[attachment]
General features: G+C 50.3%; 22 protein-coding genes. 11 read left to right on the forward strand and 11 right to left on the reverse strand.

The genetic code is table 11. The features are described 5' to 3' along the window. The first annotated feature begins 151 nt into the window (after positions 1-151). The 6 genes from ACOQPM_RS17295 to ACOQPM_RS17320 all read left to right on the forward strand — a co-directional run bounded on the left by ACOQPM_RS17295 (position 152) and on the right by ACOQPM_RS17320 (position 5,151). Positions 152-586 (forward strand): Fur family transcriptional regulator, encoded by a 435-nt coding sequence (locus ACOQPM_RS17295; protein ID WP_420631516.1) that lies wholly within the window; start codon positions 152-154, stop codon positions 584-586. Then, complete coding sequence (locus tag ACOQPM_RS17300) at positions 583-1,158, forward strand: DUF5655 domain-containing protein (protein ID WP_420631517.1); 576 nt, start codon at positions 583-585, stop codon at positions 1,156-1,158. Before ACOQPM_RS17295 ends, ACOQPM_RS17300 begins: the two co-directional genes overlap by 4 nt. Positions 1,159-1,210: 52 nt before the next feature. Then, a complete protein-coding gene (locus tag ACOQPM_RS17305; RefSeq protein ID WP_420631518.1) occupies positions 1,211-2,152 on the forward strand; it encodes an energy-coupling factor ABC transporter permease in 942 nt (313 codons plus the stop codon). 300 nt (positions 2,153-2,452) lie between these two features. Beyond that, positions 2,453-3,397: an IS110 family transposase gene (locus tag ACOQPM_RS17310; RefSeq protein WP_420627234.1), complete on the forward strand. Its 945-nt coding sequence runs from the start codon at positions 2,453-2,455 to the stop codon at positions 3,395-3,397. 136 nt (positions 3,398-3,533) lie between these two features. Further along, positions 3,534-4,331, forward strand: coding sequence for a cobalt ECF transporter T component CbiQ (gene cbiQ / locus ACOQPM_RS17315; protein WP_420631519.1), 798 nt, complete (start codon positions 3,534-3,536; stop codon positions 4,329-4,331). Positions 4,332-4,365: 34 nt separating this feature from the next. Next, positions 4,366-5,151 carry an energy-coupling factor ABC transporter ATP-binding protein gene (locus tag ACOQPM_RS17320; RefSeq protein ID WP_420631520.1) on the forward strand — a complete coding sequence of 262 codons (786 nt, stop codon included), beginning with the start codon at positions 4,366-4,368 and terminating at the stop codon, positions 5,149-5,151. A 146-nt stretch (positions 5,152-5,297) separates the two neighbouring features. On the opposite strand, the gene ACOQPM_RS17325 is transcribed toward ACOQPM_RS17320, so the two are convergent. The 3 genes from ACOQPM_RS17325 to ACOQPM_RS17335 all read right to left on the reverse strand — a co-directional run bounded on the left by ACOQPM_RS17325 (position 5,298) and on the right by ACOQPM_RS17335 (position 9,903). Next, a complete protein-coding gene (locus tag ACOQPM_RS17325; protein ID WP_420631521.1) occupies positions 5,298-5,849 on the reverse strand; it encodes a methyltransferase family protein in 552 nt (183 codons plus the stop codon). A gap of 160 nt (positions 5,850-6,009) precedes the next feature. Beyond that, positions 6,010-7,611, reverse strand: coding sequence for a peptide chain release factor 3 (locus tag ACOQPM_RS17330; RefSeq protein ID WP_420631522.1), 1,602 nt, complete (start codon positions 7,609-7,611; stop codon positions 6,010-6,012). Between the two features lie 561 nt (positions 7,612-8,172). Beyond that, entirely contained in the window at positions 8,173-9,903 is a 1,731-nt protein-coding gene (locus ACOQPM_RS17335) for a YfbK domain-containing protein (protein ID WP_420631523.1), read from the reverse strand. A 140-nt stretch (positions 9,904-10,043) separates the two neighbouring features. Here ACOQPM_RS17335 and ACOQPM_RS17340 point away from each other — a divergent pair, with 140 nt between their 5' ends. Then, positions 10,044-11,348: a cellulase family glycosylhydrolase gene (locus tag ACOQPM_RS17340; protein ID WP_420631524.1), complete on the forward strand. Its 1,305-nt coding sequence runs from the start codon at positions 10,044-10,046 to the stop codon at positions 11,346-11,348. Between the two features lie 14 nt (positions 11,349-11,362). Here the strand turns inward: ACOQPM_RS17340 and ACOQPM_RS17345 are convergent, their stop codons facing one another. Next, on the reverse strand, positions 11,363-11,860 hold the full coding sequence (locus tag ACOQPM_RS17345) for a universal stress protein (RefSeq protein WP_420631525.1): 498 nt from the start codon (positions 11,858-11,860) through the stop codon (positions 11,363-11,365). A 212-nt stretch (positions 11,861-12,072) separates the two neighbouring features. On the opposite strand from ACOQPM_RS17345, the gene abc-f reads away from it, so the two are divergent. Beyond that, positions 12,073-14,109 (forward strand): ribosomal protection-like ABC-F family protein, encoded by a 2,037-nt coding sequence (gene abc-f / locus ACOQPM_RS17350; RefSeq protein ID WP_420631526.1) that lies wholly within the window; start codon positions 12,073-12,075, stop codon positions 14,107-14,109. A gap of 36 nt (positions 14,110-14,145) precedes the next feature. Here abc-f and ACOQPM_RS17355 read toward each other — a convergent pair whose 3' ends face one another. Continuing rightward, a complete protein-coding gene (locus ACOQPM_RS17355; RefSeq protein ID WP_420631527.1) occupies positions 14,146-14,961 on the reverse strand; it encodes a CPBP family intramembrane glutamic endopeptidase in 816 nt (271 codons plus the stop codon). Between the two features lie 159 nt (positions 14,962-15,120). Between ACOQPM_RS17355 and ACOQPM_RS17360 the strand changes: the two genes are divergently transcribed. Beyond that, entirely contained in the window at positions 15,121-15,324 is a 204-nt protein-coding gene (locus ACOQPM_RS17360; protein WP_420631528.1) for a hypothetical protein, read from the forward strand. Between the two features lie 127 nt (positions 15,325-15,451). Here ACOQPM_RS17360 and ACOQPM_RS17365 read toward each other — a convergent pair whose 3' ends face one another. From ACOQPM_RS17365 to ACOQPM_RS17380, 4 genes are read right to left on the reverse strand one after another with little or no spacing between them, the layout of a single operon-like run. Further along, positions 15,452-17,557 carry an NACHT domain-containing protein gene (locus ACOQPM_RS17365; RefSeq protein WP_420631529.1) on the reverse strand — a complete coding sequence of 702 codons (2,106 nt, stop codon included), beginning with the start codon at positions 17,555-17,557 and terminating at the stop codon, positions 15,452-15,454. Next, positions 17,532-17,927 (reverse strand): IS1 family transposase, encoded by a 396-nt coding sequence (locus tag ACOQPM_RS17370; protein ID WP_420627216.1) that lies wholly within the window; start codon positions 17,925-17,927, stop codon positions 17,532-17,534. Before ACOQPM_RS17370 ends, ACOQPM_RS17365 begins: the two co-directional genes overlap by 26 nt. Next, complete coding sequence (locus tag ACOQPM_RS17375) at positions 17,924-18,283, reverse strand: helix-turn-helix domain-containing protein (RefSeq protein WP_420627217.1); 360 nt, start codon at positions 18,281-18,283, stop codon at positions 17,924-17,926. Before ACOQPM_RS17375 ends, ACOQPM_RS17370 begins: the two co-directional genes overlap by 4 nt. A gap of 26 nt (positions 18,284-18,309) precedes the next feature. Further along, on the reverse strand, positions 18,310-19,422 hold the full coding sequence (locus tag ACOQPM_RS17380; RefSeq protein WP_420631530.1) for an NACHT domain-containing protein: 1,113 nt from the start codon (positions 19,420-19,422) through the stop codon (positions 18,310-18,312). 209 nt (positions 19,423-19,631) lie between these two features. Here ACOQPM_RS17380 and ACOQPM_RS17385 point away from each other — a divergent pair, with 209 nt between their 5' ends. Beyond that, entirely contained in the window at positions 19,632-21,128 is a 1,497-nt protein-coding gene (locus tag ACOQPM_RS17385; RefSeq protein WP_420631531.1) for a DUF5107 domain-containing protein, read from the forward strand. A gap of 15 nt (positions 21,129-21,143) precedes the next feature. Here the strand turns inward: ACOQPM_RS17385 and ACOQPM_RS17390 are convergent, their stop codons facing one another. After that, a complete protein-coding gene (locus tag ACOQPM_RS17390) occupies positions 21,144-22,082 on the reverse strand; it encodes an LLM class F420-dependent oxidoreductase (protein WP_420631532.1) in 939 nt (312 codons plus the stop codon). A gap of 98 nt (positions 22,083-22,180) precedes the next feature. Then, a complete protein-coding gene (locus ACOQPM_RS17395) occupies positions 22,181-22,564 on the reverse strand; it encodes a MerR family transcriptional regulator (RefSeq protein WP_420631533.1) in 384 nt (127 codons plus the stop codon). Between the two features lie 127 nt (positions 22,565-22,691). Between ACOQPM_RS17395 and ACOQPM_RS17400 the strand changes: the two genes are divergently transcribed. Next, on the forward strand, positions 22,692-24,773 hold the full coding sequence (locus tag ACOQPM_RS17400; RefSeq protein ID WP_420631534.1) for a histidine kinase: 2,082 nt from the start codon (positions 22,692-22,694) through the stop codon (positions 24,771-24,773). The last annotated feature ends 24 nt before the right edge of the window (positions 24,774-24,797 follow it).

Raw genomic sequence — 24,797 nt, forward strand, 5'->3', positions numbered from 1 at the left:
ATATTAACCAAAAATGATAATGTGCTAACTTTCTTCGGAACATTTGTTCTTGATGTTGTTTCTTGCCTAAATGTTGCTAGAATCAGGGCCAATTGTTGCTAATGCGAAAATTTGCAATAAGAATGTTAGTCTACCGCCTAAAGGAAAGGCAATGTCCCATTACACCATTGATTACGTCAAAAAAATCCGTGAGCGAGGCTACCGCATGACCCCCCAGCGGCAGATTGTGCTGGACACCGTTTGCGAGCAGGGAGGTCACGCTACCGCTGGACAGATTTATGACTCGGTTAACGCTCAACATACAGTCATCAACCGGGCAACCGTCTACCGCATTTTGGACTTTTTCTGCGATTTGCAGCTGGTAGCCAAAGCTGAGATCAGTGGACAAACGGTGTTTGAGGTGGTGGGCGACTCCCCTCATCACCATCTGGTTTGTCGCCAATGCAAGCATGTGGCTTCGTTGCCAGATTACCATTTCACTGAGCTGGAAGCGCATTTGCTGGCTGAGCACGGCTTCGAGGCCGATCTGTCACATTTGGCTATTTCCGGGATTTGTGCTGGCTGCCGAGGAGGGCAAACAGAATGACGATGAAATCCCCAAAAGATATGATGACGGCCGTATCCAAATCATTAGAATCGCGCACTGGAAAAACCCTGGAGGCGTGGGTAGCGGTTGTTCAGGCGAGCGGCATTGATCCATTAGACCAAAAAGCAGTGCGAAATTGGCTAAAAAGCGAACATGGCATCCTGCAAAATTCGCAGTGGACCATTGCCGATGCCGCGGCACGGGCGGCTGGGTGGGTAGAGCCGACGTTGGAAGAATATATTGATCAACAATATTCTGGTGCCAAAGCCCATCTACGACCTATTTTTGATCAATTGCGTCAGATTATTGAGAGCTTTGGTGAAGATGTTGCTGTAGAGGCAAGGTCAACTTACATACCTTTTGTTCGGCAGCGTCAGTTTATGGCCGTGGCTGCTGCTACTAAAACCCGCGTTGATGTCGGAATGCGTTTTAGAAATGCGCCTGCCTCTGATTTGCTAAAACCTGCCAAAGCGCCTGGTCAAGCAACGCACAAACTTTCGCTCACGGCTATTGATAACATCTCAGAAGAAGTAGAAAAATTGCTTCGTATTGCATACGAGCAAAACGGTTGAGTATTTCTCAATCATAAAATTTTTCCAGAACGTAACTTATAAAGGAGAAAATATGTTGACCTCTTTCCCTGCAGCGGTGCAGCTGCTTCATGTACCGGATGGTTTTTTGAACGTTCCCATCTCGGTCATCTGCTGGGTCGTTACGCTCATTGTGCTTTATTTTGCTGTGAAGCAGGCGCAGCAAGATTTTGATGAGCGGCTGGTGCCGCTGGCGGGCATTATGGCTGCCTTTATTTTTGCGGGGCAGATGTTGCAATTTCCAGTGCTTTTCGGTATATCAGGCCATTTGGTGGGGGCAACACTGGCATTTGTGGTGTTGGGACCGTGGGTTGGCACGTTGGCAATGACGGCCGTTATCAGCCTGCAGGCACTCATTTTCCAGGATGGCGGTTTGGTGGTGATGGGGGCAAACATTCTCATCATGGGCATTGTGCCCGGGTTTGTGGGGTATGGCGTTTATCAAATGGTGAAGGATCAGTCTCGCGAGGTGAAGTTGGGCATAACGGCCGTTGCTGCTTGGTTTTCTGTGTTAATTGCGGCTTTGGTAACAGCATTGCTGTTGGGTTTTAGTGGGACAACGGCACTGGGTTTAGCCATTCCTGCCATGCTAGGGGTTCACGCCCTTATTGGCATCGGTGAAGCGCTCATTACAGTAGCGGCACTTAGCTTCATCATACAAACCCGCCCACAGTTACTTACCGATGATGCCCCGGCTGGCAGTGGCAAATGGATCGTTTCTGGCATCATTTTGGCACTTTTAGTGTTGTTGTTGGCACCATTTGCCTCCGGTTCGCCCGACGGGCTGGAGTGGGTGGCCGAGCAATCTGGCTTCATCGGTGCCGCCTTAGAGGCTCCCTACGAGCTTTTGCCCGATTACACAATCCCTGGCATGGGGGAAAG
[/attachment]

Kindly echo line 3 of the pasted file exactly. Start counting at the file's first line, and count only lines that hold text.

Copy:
Raw genomic sequence — 24,797 nt, forward strand, 5'->3', positions numbered from 1 at the left: